In our accelerator, there were these small standing rooms by the entrance that were meant for taking phone calls. It was like watching a silent movie when someone went inside. You could see how the call was going based on the expressions but you couldn’t hear anything.

I had a call scheduled with an Indian medical device distributor about a potential partnership. Our investors, whose desks were no more than 20 feet away, knew about the call and what it meant to us. Twenty minutes into the call, the director of the device firm told me bluntly that, until Orali showed more progress, they would not be placing us in their portfolio of products.

That hurt.

I had spent days working on documentation with them. I woke up early so I could take calls when it was convenient for them, flew out to India to speak with them, and worked plenty of nights so they would have the information they needed before their day started. The team worked nonstop to change our product so it would be easier for them to sell. All that effort for a no.

I did my best to roll with the punches. I gathered the reasons why they backed out and ended with the platitudes that were expected in business meetings. He told me to not hesitate to reach out if I had any questions since he was so excited about what we were doing (I did reach out once again and never got a response). During that meeting, I was all smiles. When I stepped out my face changed and our investors could tell. The managing director pulled me into a meeting so we could talk about what happened. We came up with a plan for product iterations and went back to work.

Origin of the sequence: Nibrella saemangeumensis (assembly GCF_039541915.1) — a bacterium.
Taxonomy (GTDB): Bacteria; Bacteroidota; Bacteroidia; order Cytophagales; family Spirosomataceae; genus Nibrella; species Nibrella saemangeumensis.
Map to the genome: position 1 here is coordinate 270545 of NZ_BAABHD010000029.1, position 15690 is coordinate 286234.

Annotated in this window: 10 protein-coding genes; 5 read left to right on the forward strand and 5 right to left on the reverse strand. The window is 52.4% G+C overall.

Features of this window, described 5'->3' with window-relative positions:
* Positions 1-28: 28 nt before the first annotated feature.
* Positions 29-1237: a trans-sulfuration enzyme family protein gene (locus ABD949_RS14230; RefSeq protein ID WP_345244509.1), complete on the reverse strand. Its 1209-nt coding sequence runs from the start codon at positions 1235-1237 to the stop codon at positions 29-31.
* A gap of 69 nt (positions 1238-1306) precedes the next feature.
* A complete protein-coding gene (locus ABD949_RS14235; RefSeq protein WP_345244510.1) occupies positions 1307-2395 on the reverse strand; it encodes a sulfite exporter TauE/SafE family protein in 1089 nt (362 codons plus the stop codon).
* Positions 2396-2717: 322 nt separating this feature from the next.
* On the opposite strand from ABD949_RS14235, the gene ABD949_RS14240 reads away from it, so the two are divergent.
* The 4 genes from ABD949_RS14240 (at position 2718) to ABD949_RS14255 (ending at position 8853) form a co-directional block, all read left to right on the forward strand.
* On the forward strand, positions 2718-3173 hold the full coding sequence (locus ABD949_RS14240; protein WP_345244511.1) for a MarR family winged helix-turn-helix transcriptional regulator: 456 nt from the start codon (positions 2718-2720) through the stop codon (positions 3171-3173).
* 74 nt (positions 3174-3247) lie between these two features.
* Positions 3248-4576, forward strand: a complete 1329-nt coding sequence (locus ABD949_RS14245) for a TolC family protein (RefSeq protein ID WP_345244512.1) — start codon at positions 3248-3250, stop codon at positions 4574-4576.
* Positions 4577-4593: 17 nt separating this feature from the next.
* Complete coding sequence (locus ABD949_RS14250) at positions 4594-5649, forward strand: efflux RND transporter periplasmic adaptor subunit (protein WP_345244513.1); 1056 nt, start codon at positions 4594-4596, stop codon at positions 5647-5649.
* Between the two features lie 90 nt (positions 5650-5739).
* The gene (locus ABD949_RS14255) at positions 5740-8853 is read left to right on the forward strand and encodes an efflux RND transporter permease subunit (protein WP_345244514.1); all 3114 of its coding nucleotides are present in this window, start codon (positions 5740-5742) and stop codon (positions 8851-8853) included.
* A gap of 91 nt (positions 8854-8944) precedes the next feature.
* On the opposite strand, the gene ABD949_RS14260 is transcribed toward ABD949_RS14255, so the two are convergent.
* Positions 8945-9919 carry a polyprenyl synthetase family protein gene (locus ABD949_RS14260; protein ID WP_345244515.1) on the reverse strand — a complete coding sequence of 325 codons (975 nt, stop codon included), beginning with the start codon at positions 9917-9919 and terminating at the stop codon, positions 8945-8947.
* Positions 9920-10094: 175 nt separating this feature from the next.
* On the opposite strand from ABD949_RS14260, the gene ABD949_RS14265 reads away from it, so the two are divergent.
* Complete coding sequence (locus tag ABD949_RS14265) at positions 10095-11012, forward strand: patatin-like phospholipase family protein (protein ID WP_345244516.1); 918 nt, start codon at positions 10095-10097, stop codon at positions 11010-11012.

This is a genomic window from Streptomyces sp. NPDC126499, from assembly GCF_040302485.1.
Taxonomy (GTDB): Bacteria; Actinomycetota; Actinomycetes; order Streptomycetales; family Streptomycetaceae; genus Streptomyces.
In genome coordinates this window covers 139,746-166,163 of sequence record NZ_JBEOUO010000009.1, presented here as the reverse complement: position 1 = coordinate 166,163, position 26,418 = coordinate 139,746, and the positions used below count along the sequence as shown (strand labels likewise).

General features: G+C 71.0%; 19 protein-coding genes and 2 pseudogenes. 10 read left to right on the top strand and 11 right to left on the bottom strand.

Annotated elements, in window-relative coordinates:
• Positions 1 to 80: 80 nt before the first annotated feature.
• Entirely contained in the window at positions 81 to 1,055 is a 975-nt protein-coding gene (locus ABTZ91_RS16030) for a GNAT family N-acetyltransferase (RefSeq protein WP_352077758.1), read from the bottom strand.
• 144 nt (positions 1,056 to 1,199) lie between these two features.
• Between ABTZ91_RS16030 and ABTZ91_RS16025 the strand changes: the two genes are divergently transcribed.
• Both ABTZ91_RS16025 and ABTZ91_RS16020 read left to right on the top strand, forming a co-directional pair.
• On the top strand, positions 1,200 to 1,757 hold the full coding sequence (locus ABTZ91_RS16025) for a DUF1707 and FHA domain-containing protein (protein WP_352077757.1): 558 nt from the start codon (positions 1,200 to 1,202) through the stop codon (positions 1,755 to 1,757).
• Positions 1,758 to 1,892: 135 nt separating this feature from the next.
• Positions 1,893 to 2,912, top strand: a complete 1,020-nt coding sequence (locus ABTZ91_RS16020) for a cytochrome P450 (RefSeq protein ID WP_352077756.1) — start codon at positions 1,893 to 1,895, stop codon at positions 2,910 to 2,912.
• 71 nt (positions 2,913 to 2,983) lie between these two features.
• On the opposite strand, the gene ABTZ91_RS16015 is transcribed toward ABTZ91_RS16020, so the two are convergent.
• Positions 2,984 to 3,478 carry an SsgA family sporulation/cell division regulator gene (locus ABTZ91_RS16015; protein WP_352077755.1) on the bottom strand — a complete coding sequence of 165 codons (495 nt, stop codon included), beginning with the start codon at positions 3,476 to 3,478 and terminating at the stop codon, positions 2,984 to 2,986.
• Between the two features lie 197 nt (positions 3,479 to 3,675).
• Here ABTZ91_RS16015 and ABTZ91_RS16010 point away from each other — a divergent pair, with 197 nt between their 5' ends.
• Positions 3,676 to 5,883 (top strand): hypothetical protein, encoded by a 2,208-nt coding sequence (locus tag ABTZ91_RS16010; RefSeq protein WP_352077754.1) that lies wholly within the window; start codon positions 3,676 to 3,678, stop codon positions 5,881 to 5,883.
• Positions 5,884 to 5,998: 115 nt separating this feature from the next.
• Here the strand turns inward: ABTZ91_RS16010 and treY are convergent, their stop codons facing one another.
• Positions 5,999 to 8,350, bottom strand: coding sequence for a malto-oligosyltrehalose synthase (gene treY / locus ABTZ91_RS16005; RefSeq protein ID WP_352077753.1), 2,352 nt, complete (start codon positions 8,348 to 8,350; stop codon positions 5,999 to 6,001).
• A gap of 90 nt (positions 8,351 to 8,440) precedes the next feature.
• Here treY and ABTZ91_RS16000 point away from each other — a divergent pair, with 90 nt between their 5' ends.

But I couldn’t focus.

I didn’t know what to work on.

All I was doing was checking the company’s Asana board. Endlessly refreshing my Gmail as if I was expecting something to change. So I went back to the apartment and took the day off. When I got back, I tucked myself into bed to escape this overwhelming feeling that things were falling apart. It made me feel useless.

Was I even helping the company? Was I the right person to run this startup? I was constantly ruminating about my ability to build a successful company.

This was not an isolated incident. As more occurred, I never felt I could bring this up with others in our accelerator. We were all going through it but as founders, we were constantly pushing this optimistic persona. If we faltered it was only time before the others under our leadership would too. It was exhausting. Every time something didn’t go our way I went to our company standup and portrayed it as a positive to keep the company’s morale high. It seemed unrealistic when I was questioning the long-term survival of the company as well.

These struggles were constant. There was always something on fire and I was expected to take it in stride. This led to a plethora of unexpected problems.

  1. I gained 35 pounds (eating out every day really adds up when you don’t have time to cook + stress eating)